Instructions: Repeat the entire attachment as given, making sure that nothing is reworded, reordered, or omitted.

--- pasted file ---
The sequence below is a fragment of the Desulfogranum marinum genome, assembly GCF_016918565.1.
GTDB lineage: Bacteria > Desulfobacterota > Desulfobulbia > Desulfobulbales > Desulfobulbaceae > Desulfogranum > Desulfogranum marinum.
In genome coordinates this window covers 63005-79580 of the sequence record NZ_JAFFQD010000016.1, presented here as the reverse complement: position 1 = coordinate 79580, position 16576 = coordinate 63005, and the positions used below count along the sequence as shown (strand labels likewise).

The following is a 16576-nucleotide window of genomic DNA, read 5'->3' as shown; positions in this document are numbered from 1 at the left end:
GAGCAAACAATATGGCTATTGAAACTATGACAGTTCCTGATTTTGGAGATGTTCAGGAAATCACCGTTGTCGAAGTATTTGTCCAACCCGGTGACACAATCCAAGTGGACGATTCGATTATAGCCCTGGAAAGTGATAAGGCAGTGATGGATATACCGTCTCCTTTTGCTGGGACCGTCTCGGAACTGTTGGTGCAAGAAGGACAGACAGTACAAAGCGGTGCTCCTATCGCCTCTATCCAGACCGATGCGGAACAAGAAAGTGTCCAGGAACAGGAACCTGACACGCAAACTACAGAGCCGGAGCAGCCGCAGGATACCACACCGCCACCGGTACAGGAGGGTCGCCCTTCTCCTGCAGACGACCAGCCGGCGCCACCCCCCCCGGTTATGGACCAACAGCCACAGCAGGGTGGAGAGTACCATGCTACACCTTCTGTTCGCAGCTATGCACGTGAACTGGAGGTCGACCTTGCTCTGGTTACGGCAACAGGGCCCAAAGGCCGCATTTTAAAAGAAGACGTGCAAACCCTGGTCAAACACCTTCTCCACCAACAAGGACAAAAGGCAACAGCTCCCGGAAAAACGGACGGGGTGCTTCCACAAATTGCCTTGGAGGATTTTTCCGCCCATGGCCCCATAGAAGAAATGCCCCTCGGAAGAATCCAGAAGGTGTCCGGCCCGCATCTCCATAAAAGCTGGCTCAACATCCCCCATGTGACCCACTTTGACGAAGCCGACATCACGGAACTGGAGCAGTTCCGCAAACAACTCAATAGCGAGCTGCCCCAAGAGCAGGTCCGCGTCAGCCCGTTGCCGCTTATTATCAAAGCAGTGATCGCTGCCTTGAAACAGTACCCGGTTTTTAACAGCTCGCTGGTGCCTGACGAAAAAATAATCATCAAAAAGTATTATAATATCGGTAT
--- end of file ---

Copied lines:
The sequence below is a fragment of the Desulfogranum marinum genome, assembly GCF_016918565.1.
GTDB lineage: Bacteria > Desulfobacterota > Desulfobulbia > Desulfobulbales > Desulfobulbaceae > Desulfogranum > Desulfogranum marinum.
In genome coordinates this window covers 63005-79580 of the sequence record NZ_JAFFQD010000016.1, presented here as the reverse complement: position 1 = coordinate 79580, position 16576 = coordinate 63005, and the positions used below count along the sequence as shown (strand labels likewise).

The following is a 16576-nucleotide window of genomic DNA, read 5'->3' as shown; positions in this document are numbered from 1 at the left end:
GAGCAAACAATATGGCTATTGAAACTATGACAGTTCCTGATTTTGGAGATGTTCAGGAAATCACCGTTGTCGAAGTATTTGTCCAACCCGGTGACACAATCCAAGTGGACGATTCGATTATAGCCCTGGAAAGTGATAAGGCAGTGATGGATATACCGTCTCCTTTTGCTGGGACCGTCTCGGAACTGTTGGTGCAAGAAGGACAGACAGTACAAAGCGGTGCTCCTATCGCCTCTATCCAGACCGATGCGGAACAAGAAAGTGTCCAGGAACAGGAACCTGACACGCAAACTACAGAGCCGGAGCAGCCGCAGGATACCACACCGCCACCGGTACAGGAGGGTCGCCCTTCTCCTGCAGACGACCAGCCGGCGCCACCCCCCCCGGTTATGGACCAACAGCCACAGCAGGGTGGAGAGTACCATGCTACACCTTCTGTTCGCAGCTATGCACGTGAACTGGAGGTCGACCTTGCTCTGGTTACGGCAACAGGGCCCAAAGGCCGCATTTTAAAAGAAGACGTGCAAACCCTGGTCAAACACCTTCTCCACCAACAAGGACAAAAGGCAACAGCTCCCGGAAAAACGGACGGGGTGCTTCCACAAATTGCCTTGGAGGATTTTTCCGCCCATGGCCCCATAGAAGAAATGCCCCTCGGAAGAATCCAGAAGGTGTCCGGCCCGCATCTCCATAAAAGCTGGCTCAACATCCCCCATGTGACCCACTTTGACGAAGCCGACATCACGGAACTGGAGCAGTTCCGCAAACAACTCAATAGCGAGCTGCCCCAAGAGCAGGTCCGCGTCAGCCCGTTGCCGCTTATTATCAAAGCAGTGATCGCTGCCTTGAAACAGTACCCGGTTTTTAACAGCTCGCTGGTGCCTGACGAAAAAATAATCATCAAAAAGTATTATAATATCGGTAT